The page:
Inspired by the last three posts, I’m starting a series of posts on spatial considerations in color vision, which an emphasis on what’s important to photographers. We’ll get started today with an illustration:
Take good look at this image from a normal viewing distance:
The bars are even steps along the grey axis in a linear RGB color space, so if you plotted the linear values as a graph with full scale being 1.0 and the column index increasing from left to right, here’s what you’d see:
But that’s not what it looks like, is it? It looks more like the intensities go like this:
Get up real close to your screen and look at the step wedge above. You can still see the overshoot that’s not really there, right? Now back way up and look at it from across the room. Unless you’ve got a pretty big room, you can still see the phantom overshoots.
But if we take an image like this, which is just a smaller version of the step wedge, and you back up from it quite a ways, it looks like a smooth gradient:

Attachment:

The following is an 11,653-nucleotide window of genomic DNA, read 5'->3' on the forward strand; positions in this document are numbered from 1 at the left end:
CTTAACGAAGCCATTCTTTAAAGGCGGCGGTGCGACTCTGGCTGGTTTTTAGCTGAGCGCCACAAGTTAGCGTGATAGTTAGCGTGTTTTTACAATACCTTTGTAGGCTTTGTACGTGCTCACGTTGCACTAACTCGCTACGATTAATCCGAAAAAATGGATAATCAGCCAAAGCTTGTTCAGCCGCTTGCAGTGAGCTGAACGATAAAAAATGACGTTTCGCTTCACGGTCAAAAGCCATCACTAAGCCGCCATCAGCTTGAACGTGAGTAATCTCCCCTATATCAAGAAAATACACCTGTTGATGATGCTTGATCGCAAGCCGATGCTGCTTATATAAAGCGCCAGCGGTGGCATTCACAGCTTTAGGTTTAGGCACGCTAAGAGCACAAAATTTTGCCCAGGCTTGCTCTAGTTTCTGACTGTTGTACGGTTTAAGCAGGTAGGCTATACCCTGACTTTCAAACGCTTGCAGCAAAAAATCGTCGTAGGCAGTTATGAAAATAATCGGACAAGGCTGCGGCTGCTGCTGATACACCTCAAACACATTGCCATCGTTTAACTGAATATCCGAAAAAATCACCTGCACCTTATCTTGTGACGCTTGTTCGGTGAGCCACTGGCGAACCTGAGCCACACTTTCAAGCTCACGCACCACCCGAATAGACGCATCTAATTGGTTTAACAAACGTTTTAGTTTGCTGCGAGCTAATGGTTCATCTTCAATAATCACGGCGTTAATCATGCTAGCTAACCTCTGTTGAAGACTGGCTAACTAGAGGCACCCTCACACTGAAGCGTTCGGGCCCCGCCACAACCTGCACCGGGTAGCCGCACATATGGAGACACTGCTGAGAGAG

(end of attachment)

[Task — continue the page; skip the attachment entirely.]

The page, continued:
The overshoots that aren’t really there are called Mach Bands, after Ernst Mach, who died about a hundred years ago, and also gave us the speed of sound as a unit of velocity measurement .
Mach bands are surprisingly robust. You can’t think them away by reminding yourself that they’re not real. They look the same if you rotate the step wedge by 90 degrees:
Or some arbitrary angle:
The phenomenon is independent of color (but harder to see in the blue image, given the relative paucity of short (aka blue) cone cells):
That’s our first lesson: the human vision system produces its internal definition of brightness by spatially differentiating light intensity for large features, and integrating light intensity for small features.